It has almost been two years since US President Barack Obama took the stage at Cairo University, reaching out to a mesmerized audience and seeking "a new beginning between the United States and Muslims around the world".
There was considerable fanfare in the Egyptian capital, heralding the arrival of the man who swung to power by calling for the audacity of hope.
Last week’s speech from the more remote US State Department in Washington reaffirmed certain notions of the status quo, but also shed light on the rocky road ahead for both local and foreign investors in the Middle East.
"All of us have a responsibility to work for the day when the mothers of Israelis and Palestinians can see their children grow up without fear," Obama proclaimed in 2009.
And yet, the peace process is as far away from a conclusive deal as ever. Obama’s audience in the Arab World feels confused, suspicious, even disenchanted with US foreign policy.
Consider that the number of Egyptians huddling around makeshift tables at local ahwas, or coffee shops, was visibly less this year.
His speech did surprise a number of analysts in that he called for a Palestinian state based on pre-1967 borders, a statement that drew a firestorm of criticism from the conservative Israeli political sphere.
In his American Israel Public Affairs Committee (AIPAC) address later, he maintained that any deal would include mutually agreed lands swaps.
Gamal Soltan, Director at the Ahram Center for Strategic and Political Studies in Cairo, told CNBC that he believed the US administration was sincere in its intentions, but doubted that they were serious in terms of providing the necessary leverage and resources to push a plan through.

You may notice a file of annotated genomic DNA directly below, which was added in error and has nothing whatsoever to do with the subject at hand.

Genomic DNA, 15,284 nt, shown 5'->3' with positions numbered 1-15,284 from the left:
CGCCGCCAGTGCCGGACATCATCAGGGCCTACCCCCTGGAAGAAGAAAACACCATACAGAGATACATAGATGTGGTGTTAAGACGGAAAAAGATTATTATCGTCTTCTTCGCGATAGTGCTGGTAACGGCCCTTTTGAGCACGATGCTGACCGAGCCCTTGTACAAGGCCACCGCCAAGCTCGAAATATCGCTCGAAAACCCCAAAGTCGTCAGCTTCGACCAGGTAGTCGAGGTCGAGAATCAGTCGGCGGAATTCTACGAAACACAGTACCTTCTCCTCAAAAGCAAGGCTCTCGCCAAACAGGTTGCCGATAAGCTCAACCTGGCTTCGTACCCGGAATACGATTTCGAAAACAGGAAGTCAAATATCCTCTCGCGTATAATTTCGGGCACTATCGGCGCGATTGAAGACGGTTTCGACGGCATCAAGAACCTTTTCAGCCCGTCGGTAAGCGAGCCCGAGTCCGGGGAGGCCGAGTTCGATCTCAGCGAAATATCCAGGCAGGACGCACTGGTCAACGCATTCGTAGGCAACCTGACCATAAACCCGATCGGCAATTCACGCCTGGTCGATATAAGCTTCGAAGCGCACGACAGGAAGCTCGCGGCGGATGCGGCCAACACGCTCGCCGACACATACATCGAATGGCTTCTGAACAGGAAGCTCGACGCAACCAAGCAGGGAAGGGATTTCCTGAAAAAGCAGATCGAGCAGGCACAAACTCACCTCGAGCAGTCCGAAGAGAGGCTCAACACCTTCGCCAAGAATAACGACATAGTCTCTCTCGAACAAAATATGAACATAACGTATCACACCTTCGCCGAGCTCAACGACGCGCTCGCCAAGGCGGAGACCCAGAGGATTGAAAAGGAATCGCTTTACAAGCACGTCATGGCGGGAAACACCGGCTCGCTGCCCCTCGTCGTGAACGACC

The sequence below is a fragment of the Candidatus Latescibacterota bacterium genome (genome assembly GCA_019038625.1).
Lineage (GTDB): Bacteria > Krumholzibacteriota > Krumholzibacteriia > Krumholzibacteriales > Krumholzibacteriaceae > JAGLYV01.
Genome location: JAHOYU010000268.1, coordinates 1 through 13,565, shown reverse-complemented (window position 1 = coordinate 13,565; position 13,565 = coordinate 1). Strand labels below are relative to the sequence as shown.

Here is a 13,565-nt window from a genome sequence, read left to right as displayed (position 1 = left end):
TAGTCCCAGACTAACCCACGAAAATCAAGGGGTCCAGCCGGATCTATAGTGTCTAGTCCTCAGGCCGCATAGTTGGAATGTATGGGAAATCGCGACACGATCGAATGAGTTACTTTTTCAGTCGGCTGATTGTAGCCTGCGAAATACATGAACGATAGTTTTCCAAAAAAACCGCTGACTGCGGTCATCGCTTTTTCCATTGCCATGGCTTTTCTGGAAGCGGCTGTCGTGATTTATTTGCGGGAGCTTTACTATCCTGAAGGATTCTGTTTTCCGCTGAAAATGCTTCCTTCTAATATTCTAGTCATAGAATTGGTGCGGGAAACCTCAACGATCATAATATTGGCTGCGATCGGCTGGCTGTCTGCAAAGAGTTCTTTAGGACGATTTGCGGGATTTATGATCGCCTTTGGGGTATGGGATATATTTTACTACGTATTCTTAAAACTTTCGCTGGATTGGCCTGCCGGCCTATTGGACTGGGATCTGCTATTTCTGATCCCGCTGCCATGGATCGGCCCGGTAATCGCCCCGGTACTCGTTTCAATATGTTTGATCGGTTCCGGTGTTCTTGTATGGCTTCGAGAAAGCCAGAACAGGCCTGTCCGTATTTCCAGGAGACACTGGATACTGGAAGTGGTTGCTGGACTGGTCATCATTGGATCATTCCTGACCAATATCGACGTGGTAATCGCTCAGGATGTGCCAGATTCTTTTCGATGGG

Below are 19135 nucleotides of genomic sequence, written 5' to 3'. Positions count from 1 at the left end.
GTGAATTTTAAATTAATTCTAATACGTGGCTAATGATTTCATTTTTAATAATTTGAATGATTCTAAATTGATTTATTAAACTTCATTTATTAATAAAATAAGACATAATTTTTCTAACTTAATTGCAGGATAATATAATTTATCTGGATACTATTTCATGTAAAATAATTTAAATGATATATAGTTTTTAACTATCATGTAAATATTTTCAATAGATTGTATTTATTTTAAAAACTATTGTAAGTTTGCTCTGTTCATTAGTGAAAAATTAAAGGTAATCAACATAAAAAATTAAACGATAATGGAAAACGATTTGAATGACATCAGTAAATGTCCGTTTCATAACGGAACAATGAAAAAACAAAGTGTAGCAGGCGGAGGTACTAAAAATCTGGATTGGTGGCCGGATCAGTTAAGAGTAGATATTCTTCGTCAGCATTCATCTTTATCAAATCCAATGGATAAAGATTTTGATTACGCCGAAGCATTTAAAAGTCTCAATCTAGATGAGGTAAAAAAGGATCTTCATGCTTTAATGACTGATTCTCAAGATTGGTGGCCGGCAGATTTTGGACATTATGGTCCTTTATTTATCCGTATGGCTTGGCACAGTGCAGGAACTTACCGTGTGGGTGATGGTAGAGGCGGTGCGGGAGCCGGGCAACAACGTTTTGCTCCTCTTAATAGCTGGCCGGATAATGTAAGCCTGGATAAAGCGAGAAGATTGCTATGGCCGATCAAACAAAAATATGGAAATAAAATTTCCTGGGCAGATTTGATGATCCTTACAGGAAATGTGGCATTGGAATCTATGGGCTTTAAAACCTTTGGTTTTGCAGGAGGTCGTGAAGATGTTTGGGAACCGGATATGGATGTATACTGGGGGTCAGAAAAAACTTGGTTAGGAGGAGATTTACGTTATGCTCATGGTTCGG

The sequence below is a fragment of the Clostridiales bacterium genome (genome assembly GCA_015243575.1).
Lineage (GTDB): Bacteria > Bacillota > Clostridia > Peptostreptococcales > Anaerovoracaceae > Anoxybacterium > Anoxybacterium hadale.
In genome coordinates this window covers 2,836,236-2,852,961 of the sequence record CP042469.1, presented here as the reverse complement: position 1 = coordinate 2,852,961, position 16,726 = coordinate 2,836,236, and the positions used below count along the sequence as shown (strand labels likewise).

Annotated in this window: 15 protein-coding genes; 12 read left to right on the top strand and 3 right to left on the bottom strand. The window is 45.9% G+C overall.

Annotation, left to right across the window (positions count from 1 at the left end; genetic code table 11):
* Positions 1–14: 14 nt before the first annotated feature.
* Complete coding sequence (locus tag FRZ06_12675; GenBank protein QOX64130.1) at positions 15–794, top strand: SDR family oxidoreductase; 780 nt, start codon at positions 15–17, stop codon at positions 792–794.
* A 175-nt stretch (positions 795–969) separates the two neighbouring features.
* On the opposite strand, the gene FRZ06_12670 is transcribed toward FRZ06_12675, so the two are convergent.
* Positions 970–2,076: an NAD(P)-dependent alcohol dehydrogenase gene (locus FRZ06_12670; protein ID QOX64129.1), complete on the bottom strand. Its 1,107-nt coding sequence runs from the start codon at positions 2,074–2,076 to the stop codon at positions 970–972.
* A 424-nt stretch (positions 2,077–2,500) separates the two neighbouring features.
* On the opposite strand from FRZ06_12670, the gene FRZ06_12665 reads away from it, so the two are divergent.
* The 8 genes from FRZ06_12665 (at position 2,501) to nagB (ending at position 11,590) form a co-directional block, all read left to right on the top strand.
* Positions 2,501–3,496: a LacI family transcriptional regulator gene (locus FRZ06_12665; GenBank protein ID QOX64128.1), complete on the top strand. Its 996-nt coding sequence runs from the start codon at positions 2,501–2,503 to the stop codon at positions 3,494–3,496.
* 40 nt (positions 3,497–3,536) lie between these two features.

"I’m not sure, I doubt it," Soltan said. "The Obama administration is facing a lot of constraints domestically. In the Middle East as well, the pieces of the puzzle are much more fragmented. There’s a lot of energy needed to achieve this vision".
Investor Uncertainty But others were more skeptical of progress in light of comments by the Israeli Prime Minister, Benjamin Netenyahu.
"I think it is rhetoric," Khaled Al-Maeena, Editor-in-Chief of Arab News, told CNBC.
He added that the US is a signatory to Resolution 242 and 338, "but it does not have the clout - because of internal US politics - to ask Israel to implement them."
There’s more to draw from the speech. A lot of questions were afloat earlier, including how Obama would be able to balance supporting pro-democracy movements with retaining time-honored alliances that have helped defend strategic US interests, such as the access to crude and the containment of Iran.
Although Saudi Arabia was not mentioned, to the delight or dismay of oil market players, changes may be inevitable.
Al-Maeena agrees. "The reforms are a must. Young people should be given a say. I think people in the Gulf followed very carefully references to change and they were satisfied with that part," he said.
Obama made it clear that "it will be years before this story reaches its end". The administration likely accepts the situation in the region as an unavoidable historical stage.
At the same time, some political analysts argue, it does mark an intriguing departure from the normative US strategy of consolidating alliances with regimes.
"In the long term, this will better for the region and the United States," Soltan said.
Mohamed Yasin, CIO at CAPM Investment in Dubai, believes that many foreign investors will remain on the sidelines, particularly after what happened in Egypt, an emerging market that by regional standards enjoyed high levels of liquidity.
Despite promises of economic aid to Egypt and Tunisia, Obama’s speech may not help assuage fears, according to Yasin.
"I think if anything it’s preparing people for tougher times to come and that’s not good for investor sentiment. I think what’s going to happen is that each market will start to look within for opportunities," he explained.